Todd & Erin StevensTodd Stevens is the pastor of Friendship Community Church, which is one of the fastest growing churches in America. Friendship is known for finding creative ways to show God’s love, in part because of Todd’s wife, Erin, who is the founder of Nashville Strip Church, a ministry reaching out to the employees of local strip clubs.

The Stevens’ story—the story of Friendship Church and its unique ministry—is chronicled in their new book, How to Pick Up a Stripper and Other Acts of Kindness (Thomas Nelson, June 2014). The book, co-authored by the couple, is written in first person by Todd.

Todd and Erin have three sons and live near Nashville.

Let’s talk about the title of the book. It’s, perhaps, not a title you’d expect to see on a Christian bookstore shelf. Who first suggested it?

We thought of the title within 60 seconds of being asked to write a book. Over the past few years, we’ve been increasingly focused on demonstrating God’s love for the people with whom we have the least in common. We often describe Friendship Community Church as “the island of misfit toys,” like the one illustrated in the old Rudolph cartoon, because we’ve got people from every background imaginable. At some point, we each bumped into Jesus when someone cared enough to show us God’s love. The book title is grounded in the Nashville Strip Church ministry we launched, which typifies our approach to reaching out with acts of kindness and by meeting needs in a practical way with no strings attached.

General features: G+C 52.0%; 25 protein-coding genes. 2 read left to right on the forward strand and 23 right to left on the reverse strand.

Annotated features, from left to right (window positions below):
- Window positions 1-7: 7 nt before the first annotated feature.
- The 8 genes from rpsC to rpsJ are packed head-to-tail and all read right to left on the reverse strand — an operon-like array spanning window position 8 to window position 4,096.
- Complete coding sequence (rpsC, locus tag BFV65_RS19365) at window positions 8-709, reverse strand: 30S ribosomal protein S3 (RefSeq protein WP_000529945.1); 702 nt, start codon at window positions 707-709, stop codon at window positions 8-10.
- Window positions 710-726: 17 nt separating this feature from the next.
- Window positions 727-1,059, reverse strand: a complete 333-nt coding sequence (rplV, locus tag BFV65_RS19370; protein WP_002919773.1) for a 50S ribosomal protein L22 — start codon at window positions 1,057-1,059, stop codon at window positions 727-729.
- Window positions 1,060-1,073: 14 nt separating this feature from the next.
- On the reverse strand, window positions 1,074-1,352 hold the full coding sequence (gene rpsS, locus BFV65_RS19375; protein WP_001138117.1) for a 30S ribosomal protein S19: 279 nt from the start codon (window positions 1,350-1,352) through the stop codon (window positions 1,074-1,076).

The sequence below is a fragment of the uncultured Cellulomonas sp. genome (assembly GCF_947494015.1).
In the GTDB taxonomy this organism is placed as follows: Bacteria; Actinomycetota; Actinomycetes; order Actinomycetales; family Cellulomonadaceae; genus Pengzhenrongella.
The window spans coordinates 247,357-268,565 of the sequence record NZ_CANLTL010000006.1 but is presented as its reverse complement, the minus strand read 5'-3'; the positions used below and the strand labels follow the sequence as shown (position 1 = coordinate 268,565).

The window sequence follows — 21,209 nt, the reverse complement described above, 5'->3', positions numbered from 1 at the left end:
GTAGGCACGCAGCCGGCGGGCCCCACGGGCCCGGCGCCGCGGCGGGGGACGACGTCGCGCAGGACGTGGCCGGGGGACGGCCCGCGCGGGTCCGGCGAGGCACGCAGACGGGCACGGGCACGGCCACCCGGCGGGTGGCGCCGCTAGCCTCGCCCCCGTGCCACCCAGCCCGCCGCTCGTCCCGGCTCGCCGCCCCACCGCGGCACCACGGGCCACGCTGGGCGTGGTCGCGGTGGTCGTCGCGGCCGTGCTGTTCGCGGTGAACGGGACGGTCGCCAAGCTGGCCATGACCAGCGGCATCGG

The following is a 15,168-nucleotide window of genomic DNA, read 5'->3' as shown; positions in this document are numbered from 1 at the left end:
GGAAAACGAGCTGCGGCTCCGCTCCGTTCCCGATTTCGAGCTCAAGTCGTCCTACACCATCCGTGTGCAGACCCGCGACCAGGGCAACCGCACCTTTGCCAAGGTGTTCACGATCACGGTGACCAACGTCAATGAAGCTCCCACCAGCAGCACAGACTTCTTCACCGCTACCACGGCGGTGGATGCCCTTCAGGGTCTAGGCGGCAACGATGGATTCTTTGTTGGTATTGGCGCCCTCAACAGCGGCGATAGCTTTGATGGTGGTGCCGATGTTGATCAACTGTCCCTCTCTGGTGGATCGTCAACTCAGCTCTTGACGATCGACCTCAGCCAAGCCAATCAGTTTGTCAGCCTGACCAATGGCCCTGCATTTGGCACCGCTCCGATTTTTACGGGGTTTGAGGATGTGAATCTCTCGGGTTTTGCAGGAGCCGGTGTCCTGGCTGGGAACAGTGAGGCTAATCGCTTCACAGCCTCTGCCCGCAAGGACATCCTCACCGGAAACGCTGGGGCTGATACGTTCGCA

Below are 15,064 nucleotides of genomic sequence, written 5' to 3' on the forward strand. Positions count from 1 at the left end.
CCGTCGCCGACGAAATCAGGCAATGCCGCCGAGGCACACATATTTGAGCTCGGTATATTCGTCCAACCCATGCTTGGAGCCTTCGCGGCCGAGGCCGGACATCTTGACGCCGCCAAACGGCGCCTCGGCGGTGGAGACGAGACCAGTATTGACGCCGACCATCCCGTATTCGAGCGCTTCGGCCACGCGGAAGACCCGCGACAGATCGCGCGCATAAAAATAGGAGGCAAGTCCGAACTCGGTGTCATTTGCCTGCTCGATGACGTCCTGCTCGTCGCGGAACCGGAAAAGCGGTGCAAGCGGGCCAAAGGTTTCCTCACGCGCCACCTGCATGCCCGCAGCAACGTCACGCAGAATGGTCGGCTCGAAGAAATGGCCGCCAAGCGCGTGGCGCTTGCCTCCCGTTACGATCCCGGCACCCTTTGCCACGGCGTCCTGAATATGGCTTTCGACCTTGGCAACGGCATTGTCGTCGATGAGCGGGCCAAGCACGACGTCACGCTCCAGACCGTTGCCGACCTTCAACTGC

Please tell us more about the ministry—and how it came about.

A couple of years ago, God impressed on Erin’s heart to find some way to show His love for a group of people we had never focused on before: the employees of strip clubs. When she first told me, I wasn’t sure whether I should pretend I didn’t know strip clubs existed or what. She got started by taking home-cooked meals, and then later gifts. Our goal is always to simply meet people where they are and lovingly invite them to take the next step forward in their relationship with God, whatever that step might be. For most people I’ve known, the simplest way to connect with them was by either meeting a need or doing some act of kindness. The starting point for us, though, has to be love for the person.

The results have been phenomenal. Not only have we seen a number of dancers surrender their lives to Christ, but we’ve also seen their spouses and children be touched by God’s love and radically changed. Just this weekend, we had the privilege of baptizing the son of a former dancer, and another is hosting a backyard Vacation Bible School this summer. It made my day a couple of weeks ago when a former dancer said, “For the first time I feel like Jesus would want to hang out with someone like me.”